News From All Corners

Wal-Mart’s New Everyday Low Price: A $40 Doctor Visit
By Andria Cheng, The Wall Street Journal
Wal-Mart Stores Inc. pushed down prices for some generic prescription drugs to just $4 eight years ago, setting a new industry standard. Now it is trying to do the same for seeing a doctor. Wal-Mart now operates a dozen clinics in rural Texas, South Carolina and Georgia and has increased its expectation for openings this year to 17. On Friday, a Walmart Care Clinic opened in Dalton, Ga., six months after Walmart U.S., the retailer’s biggest unit, entered the business of providing primary health care.
Germ-zapping robot Gigi sets its sights on Ebola
By Michael Martinez, Paul Vercammen and Jack Hannah, CNN
Orange, California (CNN) -- Gigi the robot looks like a skinny, harmless cousin of R2-D2, but the machine is a cold-blooded killer for hire, a germ zapper that could become an important weapon in the fight against Ebola. After being wheeled into patient rooms at St. Joseph Hospital, humans clear out, and Gigi begins popping and blasting ultraviolet light that's 25,000 times more powerful than sunlight in killing contagion.
Millennials Are More Entrepreneurial Than Gen Xers, Baby Boomers
By Brittany Helmrich, FOX Business
More Millennials are interested in entrepreneurship than you might think, new research shows. According to a study by the Independent Community Bankers of America (ICBA), 46 percent of Millennials are interested in starting and running a small business, making them the most entrepreneurial generation by far. Only 34 percent of Gen Xers and 17 percent of baby boomers said the same.

Blogosphere

God and Business
By Gary Selman
What do you believe about the relationship between God, His Word, faith and work? Have you ever given it any thought? If you’re like most people, even Christians, the answer is probably no. Yet your deepest beliefs, understanding, core values and practices about faith and work have a profound influence on your daily work life. Your foundational beliefs and views on faith and work will determine if you pursue the divine calling God has placed in your heart (spirit). It will also determine the level of trust and reliance you have in God’s Word and your willingness to submit to and obey the Holy Spirit as He leads and guides you throughout the day, helping you to face challenges, make decisions, respond to problems, and interact with others.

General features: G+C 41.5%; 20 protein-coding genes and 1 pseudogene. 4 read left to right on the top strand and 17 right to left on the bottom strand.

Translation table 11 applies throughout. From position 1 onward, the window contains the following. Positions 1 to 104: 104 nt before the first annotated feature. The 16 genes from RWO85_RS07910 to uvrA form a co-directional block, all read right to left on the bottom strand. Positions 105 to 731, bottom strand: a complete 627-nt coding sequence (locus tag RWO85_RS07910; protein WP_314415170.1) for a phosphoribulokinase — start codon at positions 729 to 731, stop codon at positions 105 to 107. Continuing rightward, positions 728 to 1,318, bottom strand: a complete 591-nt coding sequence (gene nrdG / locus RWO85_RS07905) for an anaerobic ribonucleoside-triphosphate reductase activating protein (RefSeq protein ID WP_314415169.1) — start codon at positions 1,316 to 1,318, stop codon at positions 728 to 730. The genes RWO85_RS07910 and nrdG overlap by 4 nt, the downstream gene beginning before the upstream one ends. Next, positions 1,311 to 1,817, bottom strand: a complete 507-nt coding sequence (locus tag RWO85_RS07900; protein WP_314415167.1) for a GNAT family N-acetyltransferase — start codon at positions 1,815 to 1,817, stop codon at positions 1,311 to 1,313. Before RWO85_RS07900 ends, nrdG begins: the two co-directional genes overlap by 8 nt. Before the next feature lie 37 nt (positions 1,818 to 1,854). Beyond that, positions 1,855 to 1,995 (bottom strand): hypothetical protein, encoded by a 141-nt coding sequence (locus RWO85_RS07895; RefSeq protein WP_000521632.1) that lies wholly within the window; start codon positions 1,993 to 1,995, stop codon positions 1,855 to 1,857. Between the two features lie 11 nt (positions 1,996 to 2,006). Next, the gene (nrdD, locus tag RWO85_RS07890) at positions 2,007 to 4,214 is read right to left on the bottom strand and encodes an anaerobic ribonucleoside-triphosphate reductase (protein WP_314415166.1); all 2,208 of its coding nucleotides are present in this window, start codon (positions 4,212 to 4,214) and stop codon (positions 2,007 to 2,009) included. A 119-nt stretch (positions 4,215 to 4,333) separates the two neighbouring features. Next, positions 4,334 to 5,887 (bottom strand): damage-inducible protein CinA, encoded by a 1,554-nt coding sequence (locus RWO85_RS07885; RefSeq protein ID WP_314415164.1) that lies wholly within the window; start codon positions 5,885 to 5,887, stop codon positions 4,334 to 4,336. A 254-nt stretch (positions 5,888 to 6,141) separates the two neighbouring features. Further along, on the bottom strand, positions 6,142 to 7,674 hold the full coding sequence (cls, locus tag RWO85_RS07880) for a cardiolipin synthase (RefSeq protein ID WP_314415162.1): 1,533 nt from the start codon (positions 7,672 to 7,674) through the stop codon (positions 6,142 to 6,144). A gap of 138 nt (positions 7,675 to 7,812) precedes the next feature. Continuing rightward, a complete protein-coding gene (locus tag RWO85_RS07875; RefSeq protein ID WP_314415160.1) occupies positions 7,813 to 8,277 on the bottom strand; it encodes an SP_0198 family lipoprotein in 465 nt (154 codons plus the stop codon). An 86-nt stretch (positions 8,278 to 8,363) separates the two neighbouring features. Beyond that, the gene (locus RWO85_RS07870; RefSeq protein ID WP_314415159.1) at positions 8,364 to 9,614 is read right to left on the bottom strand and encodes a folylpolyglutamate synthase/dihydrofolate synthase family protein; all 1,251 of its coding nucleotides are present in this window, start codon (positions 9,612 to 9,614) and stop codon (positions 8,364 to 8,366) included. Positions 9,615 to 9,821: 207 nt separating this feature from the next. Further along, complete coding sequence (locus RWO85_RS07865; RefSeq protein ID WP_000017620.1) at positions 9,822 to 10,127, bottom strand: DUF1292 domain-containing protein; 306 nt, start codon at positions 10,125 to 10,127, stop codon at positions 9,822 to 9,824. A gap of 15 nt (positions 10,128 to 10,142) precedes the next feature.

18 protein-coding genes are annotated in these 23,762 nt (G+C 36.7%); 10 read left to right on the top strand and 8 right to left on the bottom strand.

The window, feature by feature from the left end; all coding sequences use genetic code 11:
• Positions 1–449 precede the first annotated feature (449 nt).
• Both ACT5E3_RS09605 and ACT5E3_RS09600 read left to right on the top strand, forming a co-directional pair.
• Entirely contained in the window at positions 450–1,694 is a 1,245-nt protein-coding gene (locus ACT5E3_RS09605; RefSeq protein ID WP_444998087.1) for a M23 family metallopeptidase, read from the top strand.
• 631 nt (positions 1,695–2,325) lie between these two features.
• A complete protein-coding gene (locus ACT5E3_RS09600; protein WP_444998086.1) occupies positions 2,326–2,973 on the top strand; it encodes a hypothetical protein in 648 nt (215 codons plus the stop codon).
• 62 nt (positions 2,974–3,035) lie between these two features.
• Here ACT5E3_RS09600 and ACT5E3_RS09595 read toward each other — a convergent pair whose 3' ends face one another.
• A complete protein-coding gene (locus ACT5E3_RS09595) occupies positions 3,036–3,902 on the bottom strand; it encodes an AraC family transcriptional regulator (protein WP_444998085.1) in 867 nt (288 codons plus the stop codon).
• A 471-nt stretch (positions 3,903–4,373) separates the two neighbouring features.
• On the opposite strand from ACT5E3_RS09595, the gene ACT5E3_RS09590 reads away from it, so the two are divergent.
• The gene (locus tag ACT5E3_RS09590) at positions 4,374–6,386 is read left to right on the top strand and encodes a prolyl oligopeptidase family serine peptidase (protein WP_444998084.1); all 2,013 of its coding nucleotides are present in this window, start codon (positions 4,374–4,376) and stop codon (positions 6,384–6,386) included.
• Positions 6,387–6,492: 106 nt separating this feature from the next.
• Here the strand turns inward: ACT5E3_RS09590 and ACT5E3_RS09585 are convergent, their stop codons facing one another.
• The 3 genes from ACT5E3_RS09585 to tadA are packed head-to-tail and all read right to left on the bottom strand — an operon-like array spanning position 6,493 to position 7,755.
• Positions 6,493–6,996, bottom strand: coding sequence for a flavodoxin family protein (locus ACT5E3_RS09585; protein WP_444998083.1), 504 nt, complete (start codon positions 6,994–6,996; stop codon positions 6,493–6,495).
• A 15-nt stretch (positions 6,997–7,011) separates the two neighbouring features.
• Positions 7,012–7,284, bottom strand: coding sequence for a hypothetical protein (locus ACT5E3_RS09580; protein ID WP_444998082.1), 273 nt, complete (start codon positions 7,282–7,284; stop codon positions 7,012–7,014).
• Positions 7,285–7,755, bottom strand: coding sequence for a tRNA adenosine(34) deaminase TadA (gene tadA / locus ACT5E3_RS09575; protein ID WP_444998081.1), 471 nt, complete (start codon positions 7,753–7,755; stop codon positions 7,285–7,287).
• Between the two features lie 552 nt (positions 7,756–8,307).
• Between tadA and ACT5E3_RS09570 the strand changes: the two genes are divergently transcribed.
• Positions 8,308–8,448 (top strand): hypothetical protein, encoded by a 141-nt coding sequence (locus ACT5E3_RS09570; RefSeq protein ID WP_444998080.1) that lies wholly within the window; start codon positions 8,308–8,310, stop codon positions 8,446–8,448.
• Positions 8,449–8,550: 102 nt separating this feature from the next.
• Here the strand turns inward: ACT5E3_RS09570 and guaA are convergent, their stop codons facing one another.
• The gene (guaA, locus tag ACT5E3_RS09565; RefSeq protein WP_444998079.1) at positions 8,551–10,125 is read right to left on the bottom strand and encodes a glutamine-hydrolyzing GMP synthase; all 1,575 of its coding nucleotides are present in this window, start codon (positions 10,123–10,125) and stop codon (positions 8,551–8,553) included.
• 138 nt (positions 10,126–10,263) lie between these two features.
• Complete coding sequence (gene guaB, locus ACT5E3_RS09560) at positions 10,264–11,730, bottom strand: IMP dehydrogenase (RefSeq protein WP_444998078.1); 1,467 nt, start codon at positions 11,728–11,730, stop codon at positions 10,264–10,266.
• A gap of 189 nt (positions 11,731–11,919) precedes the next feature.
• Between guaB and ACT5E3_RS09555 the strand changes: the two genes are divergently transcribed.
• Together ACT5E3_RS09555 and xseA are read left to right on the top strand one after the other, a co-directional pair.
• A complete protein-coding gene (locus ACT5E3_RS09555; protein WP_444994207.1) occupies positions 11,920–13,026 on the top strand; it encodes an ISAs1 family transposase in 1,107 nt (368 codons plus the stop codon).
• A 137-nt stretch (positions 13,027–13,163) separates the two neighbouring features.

Virus on the Page
By Douglas Gehrman
It was 1987, I was forty-seven years old, and I had just left my job at a struggling offshore drilling company. The slogan around the office was, “Fix it in 86 or Chapter 11 in 87.” 1986 had come and gone, and the future for the drilling industry still looked bleak. I began a new job as vice president of human resources with a mortgage company—the largest, privately-held mortgage company in Texas—which had recently been bought by a New York financial institution. The vision for the firm was national expansion, using the deep pockets in New York through its new ownership. I felt good about the opportunity and was optimistic about my future.
Do You Lead with Joy?
By Mike Bonem
“If ‘the joy of the Lord is your presence,’ then please inform your face!” Ellie Lofaro’s words resonated deeply with me as I listened to her keynote speech at the 2013 Christian Leadership Alliance conference. It raises a question for me and for you: Do we lead with joy? Leadership is hard work. Long hours, disappointing results, difficult decisions, and unseen obstacles are simply part of the journey for a leader. Leadership is also important work. In our churches and ministries, we have an opportunity to partner with God to make a profound difference in the lives of others. It’s a calling that we should take seriously. But does the seriousness of your calling keep you from smiling?

The Legal Corner

Uber-Capitalists and Food Trucks
By T. Kyle Bryant
The Houston political scene has seen its share of hot-button issues lately. In June, I wrote about the Houston Equal Rights Ordinance (HERO), which the City Council passed in May. In the intervening months, the City has undergone a public debate concerning two separate industries and whether to allow certain forms of competition in the marketplace. First, there’s the restaurant industry’s battle with Mobile Food Units (food trucks). As anyone who has lived in Houston for a while knows, food trucks have become increasingly popular in the last five years or so. These culinary caravans hop from spot to spot serving up interesting and unique food choices—mostly dishes that you can serve in a plastic bowl or in a paper bag. Food trucks must be permitted, inspected, and follow similar health regulations as brick and mortar restaurants. They are also subject to other requirements but generally permitted to serve food wherever they want—except for downtown, which boasts a bustling daytime population and, therefore, an opportunity for increased revenue for the food trucks.
The Increasing Vulnerability of Religious Liberty
By John Oliver Tyler
Two recent legal developments significantly impact Constitutional liberties. The first is the Supreme Court's Hobby Lobby decision. The second is John Boehner's decision to sue Obama. Like Ulysses' Trojan horse, both developments appear to be victories for liberty. Beneath their surface, however, both developments carry significant threats to liberty, particularly religious liberty.

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